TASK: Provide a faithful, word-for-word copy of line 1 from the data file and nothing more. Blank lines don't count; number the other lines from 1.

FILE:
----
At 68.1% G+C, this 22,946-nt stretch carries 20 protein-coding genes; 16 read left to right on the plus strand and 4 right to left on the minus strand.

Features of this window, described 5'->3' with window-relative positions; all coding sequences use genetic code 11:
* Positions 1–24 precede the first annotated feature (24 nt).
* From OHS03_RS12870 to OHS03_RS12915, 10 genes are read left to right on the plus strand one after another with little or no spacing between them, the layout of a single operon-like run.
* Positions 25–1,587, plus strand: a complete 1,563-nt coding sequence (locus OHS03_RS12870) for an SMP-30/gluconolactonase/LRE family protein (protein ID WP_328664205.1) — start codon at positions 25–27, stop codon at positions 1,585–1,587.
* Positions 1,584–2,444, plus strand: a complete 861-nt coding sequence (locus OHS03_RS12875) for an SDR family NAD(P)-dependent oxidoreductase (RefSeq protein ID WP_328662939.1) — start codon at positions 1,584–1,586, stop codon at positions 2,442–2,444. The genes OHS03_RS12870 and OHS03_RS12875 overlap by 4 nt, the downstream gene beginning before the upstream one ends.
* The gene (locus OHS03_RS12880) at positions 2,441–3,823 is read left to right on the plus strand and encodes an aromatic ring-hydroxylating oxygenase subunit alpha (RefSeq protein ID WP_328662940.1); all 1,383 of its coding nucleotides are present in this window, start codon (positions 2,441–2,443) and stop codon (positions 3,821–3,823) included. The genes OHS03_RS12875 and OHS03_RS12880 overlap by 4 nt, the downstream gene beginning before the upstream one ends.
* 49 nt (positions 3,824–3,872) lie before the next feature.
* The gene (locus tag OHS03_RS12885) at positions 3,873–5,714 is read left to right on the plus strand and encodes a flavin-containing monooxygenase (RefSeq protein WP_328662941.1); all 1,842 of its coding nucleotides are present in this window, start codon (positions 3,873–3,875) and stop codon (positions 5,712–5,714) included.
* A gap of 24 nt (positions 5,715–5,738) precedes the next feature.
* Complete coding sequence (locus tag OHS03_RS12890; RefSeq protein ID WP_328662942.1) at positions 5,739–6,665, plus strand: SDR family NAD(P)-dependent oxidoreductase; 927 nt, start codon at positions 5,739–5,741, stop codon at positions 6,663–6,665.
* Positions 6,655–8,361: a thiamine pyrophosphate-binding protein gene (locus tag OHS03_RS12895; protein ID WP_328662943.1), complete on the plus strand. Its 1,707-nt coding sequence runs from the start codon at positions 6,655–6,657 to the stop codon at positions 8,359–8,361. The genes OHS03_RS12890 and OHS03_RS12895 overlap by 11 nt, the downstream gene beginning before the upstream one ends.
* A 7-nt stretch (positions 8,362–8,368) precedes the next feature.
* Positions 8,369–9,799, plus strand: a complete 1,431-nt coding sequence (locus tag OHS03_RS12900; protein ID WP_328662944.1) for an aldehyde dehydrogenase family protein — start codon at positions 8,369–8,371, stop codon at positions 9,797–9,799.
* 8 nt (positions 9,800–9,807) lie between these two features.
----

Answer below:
At 68.1% G+C, this 22,946-nt stretch carries 20 protein-coding genes; 16 read left to right on the plus strand and 4 right to left on the minus strand.